Today I went to Salisbury with friends. As usual, coffee was consumed and shopping done. Salisbury has plenty of shops, all in a fairly compact area; large chains, but also some independent shops, such as Forever England,  which my friends had never visited before, but is a favourite of mine.

We had no particular plan, but hoped to visit a few places of interest. We called in to the tourist information centre and were reminded of St Thomas’ Church, which is tucked in behind buildings and which we had seen before, but only from the outside. What we didn’t know was quite how fascinating a place it would be! It really is worth a visit. There is an amazing wooden ceiling, a “doom” painting on the chancel arch and some mediæval friezes in the lady chapel.


St Thomas’, Salisbury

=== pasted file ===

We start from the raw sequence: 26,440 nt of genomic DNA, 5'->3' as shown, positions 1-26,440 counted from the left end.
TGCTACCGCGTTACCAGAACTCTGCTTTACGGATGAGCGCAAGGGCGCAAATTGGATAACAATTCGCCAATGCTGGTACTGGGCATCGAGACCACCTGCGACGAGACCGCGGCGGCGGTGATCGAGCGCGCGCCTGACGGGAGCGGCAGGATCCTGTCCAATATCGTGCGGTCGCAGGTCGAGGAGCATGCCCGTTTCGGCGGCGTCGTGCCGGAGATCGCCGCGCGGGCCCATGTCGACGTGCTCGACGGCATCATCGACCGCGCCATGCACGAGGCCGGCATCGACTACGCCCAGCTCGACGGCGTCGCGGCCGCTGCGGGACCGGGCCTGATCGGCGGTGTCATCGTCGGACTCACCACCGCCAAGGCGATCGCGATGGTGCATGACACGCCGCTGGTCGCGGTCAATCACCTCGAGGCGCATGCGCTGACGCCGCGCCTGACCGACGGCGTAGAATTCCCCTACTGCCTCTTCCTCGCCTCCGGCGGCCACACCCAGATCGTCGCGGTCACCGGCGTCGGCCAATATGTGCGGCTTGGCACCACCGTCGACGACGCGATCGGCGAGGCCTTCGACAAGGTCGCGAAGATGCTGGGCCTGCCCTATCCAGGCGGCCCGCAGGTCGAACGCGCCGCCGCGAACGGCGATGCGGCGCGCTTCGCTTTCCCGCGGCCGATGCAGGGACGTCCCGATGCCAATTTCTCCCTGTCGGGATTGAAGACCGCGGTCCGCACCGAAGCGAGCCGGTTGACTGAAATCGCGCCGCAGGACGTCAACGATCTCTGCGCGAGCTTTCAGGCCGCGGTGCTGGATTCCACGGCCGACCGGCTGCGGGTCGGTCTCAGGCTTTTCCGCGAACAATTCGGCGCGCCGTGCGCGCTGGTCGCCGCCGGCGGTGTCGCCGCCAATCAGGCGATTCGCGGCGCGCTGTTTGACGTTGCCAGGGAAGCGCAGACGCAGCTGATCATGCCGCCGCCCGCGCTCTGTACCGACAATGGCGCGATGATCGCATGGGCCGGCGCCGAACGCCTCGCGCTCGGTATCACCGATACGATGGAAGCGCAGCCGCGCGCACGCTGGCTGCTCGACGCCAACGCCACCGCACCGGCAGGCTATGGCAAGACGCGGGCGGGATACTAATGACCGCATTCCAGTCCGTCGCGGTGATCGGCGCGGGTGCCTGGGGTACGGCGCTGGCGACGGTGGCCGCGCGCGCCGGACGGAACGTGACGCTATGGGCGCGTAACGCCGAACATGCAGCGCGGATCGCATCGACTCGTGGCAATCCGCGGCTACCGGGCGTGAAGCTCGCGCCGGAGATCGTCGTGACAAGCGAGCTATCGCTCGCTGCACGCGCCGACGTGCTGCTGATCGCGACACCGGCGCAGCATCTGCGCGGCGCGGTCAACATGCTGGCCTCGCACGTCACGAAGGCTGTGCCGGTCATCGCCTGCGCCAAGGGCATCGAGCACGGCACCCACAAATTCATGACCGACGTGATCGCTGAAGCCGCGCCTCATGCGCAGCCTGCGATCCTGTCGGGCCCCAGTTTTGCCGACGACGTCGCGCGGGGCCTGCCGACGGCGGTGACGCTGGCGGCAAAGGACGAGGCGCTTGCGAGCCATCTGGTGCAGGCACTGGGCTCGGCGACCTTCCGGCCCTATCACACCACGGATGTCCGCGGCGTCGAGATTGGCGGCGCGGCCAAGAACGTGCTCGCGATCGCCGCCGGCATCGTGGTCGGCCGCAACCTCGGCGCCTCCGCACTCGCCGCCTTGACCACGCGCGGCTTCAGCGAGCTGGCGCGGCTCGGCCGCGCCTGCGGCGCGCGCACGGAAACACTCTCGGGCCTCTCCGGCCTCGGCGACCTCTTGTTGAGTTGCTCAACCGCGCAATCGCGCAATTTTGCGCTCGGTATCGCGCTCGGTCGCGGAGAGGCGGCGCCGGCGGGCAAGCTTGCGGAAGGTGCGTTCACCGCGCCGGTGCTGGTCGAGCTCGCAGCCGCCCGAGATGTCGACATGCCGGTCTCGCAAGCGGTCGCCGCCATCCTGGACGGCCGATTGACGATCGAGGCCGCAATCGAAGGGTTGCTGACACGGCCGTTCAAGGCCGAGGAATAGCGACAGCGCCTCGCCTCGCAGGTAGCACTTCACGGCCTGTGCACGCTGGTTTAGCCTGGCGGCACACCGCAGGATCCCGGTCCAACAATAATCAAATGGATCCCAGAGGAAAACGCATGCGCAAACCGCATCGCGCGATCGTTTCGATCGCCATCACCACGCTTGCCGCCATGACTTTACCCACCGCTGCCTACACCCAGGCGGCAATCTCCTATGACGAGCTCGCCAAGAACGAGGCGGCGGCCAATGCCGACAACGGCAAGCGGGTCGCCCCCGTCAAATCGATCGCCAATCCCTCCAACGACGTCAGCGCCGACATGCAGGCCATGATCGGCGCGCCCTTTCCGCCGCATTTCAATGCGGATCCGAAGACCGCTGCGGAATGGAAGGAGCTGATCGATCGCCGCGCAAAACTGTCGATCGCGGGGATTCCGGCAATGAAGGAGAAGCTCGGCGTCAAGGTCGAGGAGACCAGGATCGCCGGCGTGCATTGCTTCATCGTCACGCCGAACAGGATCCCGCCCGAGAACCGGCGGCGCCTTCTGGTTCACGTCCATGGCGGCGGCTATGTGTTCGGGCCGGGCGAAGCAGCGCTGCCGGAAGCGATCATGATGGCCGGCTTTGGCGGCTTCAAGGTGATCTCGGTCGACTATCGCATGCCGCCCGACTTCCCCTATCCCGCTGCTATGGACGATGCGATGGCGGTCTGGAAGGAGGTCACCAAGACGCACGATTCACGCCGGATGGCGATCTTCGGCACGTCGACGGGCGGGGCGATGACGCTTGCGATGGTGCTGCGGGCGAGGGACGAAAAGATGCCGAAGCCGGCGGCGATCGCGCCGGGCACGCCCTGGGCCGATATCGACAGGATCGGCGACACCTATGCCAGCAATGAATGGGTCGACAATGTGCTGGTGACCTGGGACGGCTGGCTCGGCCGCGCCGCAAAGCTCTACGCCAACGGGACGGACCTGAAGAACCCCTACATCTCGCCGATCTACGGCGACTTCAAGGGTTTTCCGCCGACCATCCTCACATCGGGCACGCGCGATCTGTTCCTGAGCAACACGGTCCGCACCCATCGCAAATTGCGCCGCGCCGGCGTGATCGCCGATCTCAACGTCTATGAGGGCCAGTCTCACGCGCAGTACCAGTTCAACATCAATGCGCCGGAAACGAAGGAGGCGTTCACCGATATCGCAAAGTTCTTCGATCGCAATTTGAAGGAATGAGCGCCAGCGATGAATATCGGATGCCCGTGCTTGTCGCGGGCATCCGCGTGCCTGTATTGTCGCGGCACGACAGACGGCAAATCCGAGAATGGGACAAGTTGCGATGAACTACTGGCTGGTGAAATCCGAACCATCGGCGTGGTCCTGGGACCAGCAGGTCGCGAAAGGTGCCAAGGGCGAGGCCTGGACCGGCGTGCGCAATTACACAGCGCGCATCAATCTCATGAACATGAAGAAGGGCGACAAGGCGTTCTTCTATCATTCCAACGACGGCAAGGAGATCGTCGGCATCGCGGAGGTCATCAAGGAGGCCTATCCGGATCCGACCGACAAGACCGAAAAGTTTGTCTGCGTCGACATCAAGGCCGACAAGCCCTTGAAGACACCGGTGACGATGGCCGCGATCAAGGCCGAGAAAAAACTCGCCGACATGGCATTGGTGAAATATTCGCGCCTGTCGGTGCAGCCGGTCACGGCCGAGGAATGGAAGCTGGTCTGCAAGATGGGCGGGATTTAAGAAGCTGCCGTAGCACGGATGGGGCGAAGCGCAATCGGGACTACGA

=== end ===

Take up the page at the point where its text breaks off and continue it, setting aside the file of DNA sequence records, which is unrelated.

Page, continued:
Chancel arch


Close-up of “doom” painting.



Lady Chapel friezes


Next on our list was Mompesson House, which two of us had never been into before. As National Trust members, it was free. It’s a good example of a house which feels almost as though it was frozen in time and you get a sense of what it might have been like to live there. It also has a late 18th century Broadwood square piano, one of the first pianos.

As the sun was out we opted for lunch in the gardens.


Rear of Mompesson House



After lunch my friends went for a walk, while I popped into the Cathedral, as I wanted to see a bookbinding exhibition in the library. It was a small exhibition, with some modern books on display, which had been made by members of the Wessex Guild of bookbinders, some very old books and some books which had been sympathetically restored. As is often the case with these exhibitions, the staff were interesting to talk to and knew their subject. I then had a look at the information about the restoration of the Father Willis organ in the Cathedral.



It was a lovely day.